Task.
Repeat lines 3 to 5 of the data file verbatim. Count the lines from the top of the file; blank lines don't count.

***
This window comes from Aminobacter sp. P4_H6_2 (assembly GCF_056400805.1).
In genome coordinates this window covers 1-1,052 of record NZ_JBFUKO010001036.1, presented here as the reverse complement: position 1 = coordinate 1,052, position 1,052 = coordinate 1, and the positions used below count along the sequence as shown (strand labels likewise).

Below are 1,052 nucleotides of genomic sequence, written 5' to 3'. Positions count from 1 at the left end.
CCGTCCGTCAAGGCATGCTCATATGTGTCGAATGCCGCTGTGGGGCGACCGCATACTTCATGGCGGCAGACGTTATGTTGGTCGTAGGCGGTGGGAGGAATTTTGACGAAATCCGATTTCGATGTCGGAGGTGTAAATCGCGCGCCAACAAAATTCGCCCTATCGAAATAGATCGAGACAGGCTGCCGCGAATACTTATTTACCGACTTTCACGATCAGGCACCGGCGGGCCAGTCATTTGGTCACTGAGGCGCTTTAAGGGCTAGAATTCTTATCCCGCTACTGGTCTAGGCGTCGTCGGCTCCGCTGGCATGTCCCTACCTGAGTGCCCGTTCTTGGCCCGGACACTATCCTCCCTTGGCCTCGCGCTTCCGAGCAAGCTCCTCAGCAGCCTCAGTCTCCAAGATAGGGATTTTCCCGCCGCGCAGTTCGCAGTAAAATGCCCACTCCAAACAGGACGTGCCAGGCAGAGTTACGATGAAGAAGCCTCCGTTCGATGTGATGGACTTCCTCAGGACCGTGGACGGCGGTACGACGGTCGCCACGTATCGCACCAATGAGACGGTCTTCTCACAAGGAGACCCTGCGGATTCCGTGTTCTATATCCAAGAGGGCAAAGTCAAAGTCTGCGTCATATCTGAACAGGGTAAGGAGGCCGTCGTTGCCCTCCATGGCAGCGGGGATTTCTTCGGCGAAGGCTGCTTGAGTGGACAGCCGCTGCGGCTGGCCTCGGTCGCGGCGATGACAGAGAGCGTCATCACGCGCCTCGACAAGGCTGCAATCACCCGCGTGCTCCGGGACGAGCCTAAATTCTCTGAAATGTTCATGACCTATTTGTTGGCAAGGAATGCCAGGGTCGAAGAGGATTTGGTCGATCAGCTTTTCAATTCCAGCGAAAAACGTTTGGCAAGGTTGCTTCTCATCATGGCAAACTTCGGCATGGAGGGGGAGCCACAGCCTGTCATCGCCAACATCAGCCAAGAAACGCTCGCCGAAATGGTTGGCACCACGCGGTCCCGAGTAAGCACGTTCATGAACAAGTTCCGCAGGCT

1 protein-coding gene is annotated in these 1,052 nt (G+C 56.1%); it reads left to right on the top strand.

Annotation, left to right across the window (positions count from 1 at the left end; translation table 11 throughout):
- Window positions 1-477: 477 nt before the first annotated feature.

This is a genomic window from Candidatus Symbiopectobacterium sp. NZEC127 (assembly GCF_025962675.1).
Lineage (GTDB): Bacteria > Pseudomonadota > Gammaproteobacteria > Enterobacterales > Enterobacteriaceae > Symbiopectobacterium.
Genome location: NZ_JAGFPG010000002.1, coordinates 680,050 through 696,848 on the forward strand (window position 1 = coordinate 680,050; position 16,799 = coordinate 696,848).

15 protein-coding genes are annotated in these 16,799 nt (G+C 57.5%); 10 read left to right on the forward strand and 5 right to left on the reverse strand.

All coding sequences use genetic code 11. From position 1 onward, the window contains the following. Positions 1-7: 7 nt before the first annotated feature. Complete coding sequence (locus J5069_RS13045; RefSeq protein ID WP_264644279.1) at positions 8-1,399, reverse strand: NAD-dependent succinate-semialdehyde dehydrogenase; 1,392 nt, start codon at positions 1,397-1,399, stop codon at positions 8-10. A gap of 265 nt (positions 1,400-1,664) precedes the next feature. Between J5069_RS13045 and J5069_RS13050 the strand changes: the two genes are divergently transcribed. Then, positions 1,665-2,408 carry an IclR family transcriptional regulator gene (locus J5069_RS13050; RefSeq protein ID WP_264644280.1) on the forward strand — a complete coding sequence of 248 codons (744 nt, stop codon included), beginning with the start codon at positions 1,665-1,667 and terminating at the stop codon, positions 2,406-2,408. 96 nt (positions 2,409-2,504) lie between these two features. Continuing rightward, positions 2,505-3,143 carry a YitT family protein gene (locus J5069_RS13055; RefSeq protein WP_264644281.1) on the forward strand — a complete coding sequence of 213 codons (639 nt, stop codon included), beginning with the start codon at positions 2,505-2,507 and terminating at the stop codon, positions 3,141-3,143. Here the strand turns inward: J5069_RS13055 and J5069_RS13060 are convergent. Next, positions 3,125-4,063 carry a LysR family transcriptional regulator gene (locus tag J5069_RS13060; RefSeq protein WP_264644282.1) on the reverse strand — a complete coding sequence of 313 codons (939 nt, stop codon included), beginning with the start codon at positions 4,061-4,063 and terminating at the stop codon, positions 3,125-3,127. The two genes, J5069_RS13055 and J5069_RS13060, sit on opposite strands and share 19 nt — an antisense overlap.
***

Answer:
Below are 1,052 nucleotides of genomic sequence, written 5' to 3'. Positions count from 1 at the left end.
CCGTCCGTCAAGGCATGCTCATATGTGTCGAATGCCGCTGTGGGGCGACCGCATACTTCATGGCGGCAGACGTTATGTTGGTCGTAGGCGGTGGGAGGAATTTTGACGAAATCCGATTTCGATGTCGGAGGTGTAAATCGCGCGCCAACAAAATTCGCCCTATCGAAATAGATCGAGACAGGCTGCCGCGAATACTTATTTACCGACTTTCACGATCAGGCACCGGCGGGCCAGTCATTTGGTCACTGAGGCGCTTTAAGGGCTAGAATTCTTATCCCGCTACTGGTCTAGGCGTCGTCGGCTCCGCTGGCATGTCCCTACCTGAGTGCCCGTTCTTGGCCCGGACACTATCCTCCCTTGGCCTCGCGCTTCCGAGCAAGCTCCTCAGCAGCCTCAGTCTCCAAGATAGGGATTTTCCCGCCGCGCAGTTCGCAGTAAAATGCCCACTCCAAACAGGACGTGCCAGGCAGAGTTACGATGAAGAAGCCTCCGTTCGATGTGATGGACTTCCTCAGGACCGTGGACGGCGGTACGACGGTCGCCACGTATCGCACCAATGAGACGGTCTTCTCACAAGGAGACCCTGCGGATTCCGTGTTCTATATCCAAGAGGGCAAAGTCAAAGTCTGCGTCATATCTGAACAGGGTAAGGAGGCCGTCGTTGCCCTCCATGGCAGCGGGGATTTCTTCGGCGAAGGCTGCTTGAGTGGACAGCCGCTGCGGCTGGCCTCGGTCGCGGCGATGACAGAGAGCGTCATCACGCGCCTCGACAAGGCTGCAATCACCCGCGTGCTCCGGGACGAGCCTAAATTCTCTGAAATGTTCATGACCTATTTGTTGGCAAGGAATGCCAGGGTCGAAGAGGATTTGGTCGATCAGCTTTTCAATTCCAGCGAAAAACGTTTGGCAAGGTTGCTTCTCATCATGGCAAACTTCGGCATGGAGGGGGAGCCACAGCCTGTCATCGCCAACATCAGCCAAGAAACGCTCGCCGAAATGGTTGGCACCACGCGGTCCCGAGTAAGCACGTTCATGAACAAGTTCCGCAGGCT

1 protein-coding gene is annotated in these 1,052 nt (G+C 56.1%); it reads left to right on the top strand.